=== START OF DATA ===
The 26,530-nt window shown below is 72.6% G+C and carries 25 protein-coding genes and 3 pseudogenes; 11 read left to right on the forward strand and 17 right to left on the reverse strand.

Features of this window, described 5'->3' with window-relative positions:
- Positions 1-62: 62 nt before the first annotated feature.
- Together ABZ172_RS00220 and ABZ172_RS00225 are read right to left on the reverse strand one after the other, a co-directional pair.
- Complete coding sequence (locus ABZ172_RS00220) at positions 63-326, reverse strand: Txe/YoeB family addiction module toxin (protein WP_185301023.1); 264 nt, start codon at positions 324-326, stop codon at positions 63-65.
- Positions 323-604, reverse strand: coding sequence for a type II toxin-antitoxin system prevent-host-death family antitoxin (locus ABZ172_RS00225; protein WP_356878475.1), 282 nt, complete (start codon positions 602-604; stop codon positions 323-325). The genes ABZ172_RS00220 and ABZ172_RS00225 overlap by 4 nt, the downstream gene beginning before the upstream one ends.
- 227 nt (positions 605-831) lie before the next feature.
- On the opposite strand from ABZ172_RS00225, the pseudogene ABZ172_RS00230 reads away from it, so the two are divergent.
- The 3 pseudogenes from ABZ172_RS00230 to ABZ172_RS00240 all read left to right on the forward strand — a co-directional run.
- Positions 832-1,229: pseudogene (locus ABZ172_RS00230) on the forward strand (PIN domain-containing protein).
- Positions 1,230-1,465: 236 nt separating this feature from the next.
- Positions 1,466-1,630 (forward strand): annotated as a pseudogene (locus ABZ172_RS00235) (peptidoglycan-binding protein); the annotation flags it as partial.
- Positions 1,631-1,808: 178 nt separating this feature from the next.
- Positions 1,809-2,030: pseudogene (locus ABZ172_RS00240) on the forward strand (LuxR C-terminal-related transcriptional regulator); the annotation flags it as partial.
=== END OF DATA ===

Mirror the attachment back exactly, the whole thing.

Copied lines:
The 26,530-nt window shown below is 72.6% G+C and carries 25 protein-coding genes and 3 pseudogenes; 11 read left to right on the forward strand and 17 right to left on the reverse strand.

Features of this window, described 5'->3' with window-relative positions:
- Positions 1-62: 62 nt before the first annotated feature.
- Together ABZ172_RS00220 and ABZ172_RS00225 are read right to left on the reverse strand one after the other, a co-directional pair.
- Complete coding sequence (locus ABZ172_RS00220) at positions 63-326, reverse strand: Txe/YoeB family addiction module toxin (protein WP_185301023.1); 264 nt, start codon at positions 324-326, stop codon at positions 63-65.
- Positions 323-604, reverse strand: coding sequence for a type II toxin-antitoxin system prevent-host-death family antitoxin (locus ABZ172_RS00225; protein WP_356878475.1), 282 nt, complete (start codon positions 602-604; stop codon positions 323-325). The genes ABZ172_RS00220 and ABZ172_RS00225 overlap by 4 nt, the downstream gene beginning before the upstream one ends.
- 227 nt (positions 605-831) lie before the next feature.
- On the opposite strand from ABZ172_RS00225, the pseudogene ABZ172_RS00230 reads away from it, so the two are divergent.
- The 3 pseudogenes from ABZ172_RS00230 to ABZ172_RS00240 all read left to right on the forward strand — a co-directional run.
- Positions 832-1,229: pseudogene (locus ABZ172_RS00230) on the forward strand (PIN domain-containing protein).
- Positions 1,230-1,465: 236 nt separating this feature from the next.
- Positions 1,466-1,630 (forward strand): annotated as a pseudogene (locus ABZ172_RS00235) (peptidoglycan-binding protein); the annotation flags it as partial.
- Positions 1,631-1,808: 178 nt separating this feature from the next.
- Positions 1,809-2,030: pseudogene (locus ABZ172_RS00240) on the forward strand (LuxR C-terminal-related transcriptional regulator); the annotation flags it as partial.